Note that the integrated H.265 hardware codecs in the Zynq UltraScale+ ZU7EV MPSoC can handle as many as eight simultaneous video streams in both directions.


Here’s the short video demo of this system in action:





For more information about the ZCU106 dev board and the Zynq UltraScale+ EV MPSoCs, contact your friendly, neighborhood Xilinx or Avnet sales representative.




By Adam Taylor


One ongoing area we have been examining is image processing. We’ve look at the algorithms and how to capture images from different sources. A few weeks ago, we looked at the different methods we could use to receive HDMI data and followed up with an example using an external CODEC (P1 & P2). In this blog we are going to look at using internal IP cores to receive HDMI images in conjunction with the Analog Devices AD8195 HDMI buffer, which equalizes the line. Equalization is critical when using long HDMI cables.





Nexys board, FMC HDMI and the Digilent PYNQ-Z1




To do this I will be using the Digilent FMC HDMI card, which provisions one of its channels with an AD8195. The AD8195I on the FMC HDMI card needs a 3v3 supply, which is not available on the ZedBoard unless I break out my soldering iron. Instead, I broke out my Digilent Nexys Video trainer board, which comes fitted with an Artix-7 FPGA and an FMC connector. This board has built-in support for HDMI RX and TX but the HDMI RX path on this board supports only 1m of HDMI cable while the AD8195 on the FMC HDMI card supports cable runs of up to 20m—far more useful in many distributed applications. So we’ll add the FMC HDMI card.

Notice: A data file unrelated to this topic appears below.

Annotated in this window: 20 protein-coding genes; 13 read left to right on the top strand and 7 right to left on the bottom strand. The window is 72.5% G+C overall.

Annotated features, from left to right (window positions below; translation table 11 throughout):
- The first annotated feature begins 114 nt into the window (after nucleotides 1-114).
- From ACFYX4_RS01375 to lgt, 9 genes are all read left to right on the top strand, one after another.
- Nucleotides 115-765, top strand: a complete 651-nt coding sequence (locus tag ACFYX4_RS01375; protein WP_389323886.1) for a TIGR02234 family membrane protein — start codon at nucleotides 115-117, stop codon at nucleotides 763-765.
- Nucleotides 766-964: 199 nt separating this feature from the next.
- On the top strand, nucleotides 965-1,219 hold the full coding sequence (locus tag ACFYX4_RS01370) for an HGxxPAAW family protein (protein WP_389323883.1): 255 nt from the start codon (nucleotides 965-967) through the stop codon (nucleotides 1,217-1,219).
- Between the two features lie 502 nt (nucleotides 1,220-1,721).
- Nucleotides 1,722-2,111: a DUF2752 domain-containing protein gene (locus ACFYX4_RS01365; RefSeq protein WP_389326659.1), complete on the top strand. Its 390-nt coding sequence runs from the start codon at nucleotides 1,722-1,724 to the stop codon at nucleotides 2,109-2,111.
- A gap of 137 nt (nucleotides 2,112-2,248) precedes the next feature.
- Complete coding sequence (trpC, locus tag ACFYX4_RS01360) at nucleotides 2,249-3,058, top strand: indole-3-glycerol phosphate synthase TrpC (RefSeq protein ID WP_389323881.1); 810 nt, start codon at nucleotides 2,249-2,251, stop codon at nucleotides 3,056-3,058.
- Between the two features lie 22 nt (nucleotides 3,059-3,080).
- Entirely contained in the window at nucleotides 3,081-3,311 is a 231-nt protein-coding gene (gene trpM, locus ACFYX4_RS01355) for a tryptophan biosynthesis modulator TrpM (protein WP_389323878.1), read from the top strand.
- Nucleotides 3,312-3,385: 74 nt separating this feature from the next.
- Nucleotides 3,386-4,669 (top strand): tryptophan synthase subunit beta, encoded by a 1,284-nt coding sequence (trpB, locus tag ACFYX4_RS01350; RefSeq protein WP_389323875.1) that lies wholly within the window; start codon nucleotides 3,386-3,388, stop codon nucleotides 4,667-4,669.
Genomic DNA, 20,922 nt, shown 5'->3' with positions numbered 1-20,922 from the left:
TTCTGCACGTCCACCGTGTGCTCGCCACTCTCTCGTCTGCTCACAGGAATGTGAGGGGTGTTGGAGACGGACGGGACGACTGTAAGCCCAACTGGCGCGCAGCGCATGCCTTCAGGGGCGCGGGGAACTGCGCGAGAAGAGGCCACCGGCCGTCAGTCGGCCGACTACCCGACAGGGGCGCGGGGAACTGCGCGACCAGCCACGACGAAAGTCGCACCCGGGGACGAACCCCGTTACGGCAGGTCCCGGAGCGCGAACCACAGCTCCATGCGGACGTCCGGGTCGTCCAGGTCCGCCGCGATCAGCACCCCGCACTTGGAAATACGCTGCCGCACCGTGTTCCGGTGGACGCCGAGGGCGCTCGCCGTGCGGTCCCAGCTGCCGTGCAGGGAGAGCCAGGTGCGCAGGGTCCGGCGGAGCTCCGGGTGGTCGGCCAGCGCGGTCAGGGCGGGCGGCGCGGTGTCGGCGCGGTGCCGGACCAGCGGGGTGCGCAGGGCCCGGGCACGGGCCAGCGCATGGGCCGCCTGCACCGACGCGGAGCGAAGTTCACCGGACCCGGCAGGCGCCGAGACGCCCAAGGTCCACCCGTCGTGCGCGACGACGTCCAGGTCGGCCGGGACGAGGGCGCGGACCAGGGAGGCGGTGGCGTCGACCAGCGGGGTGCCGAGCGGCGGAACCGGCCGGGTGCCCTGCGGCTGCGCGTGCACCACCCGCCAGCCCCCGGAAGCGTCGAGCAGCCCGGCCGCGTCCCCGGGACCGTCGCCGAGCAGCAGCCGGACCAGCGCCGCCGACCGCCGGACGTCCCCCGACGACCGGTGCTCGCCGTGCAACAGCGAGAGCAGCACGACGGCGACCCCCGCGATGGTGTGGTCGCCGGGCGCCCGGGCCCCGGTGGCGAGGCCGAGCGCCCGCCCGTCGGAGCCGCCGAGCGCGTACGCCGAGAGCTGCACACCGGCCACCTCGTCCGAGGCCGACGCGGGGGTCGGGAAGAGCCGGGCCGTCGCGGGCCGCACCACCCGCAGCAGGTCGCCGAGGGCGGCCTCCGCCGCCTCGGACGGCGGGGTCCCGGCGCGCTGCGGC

First, I instantiated a MicroBlaze soft microprocessor system in the Nexys Video card’s Artix-7 FPGA to control the simple image-processing chain needed for this example. Of course, you can implement the same approach to the logic design that I outline here using a Xilinx Zynq SoC or Zynq UltraScale+ MPSoC. The Zynq PS simply replaces the MicroBlaze.


 The hardware design we need to build this system is:


  • MicroBlaze controller with local memory, AXI UART, MicroBlaze Interrupt controller, and DDR Memory Interface Generator.
  • DVI2RGB IP core to receive the HDMI signals and convert them to a parallel video format.
  • Video Timing Controller, configured for detection.
  • ILA connected between the VTC and the DVI2RBG cores, used for verification.
  • Clock Wizard used to generate a 200MHz clock, which supplies the DDR MIG and DVI2RGB cores. All other cores are clocked by the MIG UI clock output.
  • Two 3-bit GPIO modules. The first module will set the VADJ to 3v3 on the HDMI FMC. The second module enables the ADV8195 and provides the hot-plug detection.







The final step in this hardware build is to map the interface pins from the AD8195 to the FPGA’s I/O pins through the FMC connector. We’ll use the TMDS_33 SelectIO standard for the HDMI clock and data lanes.


Once the hardware is built, we need to write some simple software to perform the following:



  • Disable the VADJ regulator using pin 2 on the first GPIO port.
  • Set the desired output voltage on VADJ using pins 0 & 1 on the first GPIO port.
  • Enable the VADJ regulator using pin 2 on the first GPIO port.
  • Enable the AD8195 using pin 0 on the second GPIO port.
  • Enable pre- equalization using pin 1 on the second GPIO port.
  • Assert the Hot-Plug Detection signal using pin 2 on the second GPIO port.
  • Read the registers within the VTC to report the modes and status of the video received.



To test this system, I used a Digilent PYNQ-Z1 board to generate different video modes. The first step in verifying that this interface is working is to use the ILA to check that the pixel clock is received and that its DLL is locked, along with generating horizontal and vertical sync signals and the correct pixel values.